top of page

Boundaries #4 – Consequences

Featured on the Hong Kong Economic Journal (March 15, 2014)

This series is on the theme of boundaries with children. In the same way that sports can only be played with boundaries of a court and rules of the game, children can only grow with boundaries to help them know what they should do and what they shouldn’t. Children without boundaries often end up seeming spoilt and wanting their way. In look at boundaries, I have introduced the 5Cs of effective boundaries:

  1. Clarity – boundaries have to be clearly defined

  2. Consistency – boundaries have to be consistently implemented

  3. Consequences – consequences have to be given if boundaries are broken

  4. Cooperation – different parties within the household have to cooperate to implement boundaries

  5. Change – there is a need to change boundaries with time according to what is developmentally appropriate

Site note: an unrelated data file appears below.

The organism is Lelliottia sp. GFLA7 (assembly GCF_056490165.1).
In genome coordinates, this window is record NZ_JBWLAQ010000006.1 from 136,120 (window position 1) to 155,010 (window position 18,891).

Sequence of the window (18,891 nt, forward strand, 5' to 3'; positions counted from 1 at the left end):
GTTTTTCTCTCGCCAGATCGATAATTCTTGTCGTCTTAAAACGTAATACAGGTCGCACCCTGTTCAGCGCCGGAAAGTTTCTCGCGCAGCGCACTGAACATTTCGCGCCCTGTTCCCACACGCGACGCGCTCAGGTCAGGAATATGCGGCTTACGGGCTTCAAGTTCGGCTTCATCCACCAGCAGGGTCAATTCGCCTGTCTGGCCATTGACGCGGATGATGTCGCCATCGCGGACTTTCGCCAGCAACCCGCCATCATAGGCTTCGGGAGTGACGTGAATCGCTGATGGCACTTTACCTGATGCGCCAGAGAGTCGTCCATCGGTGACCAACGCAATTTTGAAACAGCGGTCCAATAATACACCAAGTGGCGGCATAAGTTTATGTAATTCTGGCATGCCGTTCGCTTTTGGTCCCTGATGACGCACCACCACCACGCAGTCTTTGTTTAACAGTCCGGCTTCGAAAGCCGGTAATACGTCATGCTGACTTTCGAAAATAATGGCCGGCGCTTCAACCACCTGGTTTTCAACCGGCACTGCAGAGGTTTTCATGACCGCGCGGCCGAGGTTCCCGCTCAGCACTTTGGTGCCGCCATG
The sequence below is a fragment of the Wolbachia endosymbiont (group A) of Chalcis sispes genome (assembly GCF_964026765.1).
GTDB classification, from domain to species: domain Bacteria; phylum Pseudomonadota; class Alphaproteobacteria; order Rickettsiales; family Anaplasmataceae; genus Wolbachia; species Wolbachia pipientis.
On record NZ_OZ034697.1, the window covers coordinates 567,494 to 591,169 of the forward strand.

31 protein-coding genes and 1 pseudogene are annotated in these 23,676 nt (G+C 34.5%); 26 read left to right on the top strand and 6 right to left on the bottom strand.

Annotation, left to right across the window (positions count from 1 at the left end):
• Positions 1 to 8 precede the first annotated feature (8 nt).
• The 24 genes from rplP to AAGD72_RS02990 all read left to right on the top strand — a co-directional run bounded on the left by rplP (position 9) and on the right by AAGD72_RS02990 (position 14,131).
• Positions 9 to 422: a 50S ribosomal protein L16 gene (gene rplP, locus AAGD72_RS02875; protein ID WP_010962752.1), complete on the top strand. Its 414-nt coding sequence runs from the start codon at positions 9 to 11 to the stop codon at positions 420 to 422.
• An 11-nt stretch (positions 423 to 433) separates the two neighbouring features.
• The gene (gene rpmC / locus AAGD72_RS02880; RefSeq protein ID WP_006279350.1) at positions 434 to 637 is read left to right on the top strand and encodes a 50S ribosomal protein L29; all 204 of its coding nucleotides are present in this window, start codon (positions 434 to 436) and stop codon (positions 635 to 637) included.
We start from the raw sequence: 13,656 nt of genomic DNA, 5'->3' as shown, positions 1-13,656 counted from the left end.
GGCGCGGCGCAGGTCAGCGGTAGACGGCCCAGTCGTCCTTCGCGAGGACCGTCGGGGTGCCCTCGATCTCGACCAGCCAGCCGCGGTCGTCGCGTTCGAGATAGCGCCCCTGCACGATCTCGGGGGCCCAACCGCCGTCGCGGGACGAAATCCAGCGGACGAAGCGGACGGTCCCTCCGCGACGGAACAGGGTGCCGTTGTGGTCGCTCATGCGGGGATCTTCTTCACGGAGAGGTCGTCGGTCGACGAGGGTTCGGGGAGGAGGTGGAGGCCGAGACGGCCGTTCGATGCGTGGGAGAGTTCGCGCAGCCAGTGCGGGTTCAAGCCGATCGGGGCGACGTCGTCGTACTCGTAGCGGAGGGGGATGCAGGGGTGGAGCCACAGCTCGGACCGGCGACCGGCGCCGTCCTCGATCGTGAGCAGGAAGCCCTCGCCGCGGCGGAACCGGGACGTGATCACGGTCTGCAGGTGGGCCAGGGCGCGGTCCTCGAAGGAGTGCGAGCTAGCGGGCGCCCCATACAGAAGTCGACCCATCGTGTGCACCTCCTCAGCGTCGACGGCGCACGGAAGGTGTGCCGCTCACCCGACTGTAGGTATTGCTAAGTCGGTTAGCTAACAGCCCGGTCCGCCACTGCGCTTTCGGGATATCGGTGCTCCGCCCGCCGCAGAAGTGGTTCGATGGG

We already looked at how it’s important to have clarity in giving boundaries. If expectations are not clearly defined and explained, it is difficult to understand and implement. For example, the boundary ‘sleep early’ isn’t clear but ‘sleep at 8pm’ is clear. We have also looked at how it’s important to be consistent in boundaries. If we expect one thing one day, and another thing on another day, it will cause confusion to the child.

The third aspect of setting boundaries is CONSEQUENCES. Often, I’ve heard parents tell me ‘I already tell my child to do x, y, and z. I have set boundaries! But he doesn’t listen!’ My next question is: “what happens when the don’t adhere to the boundary?” And sometimes, these parents don’t have a response, which goes to show me that no consequences are given.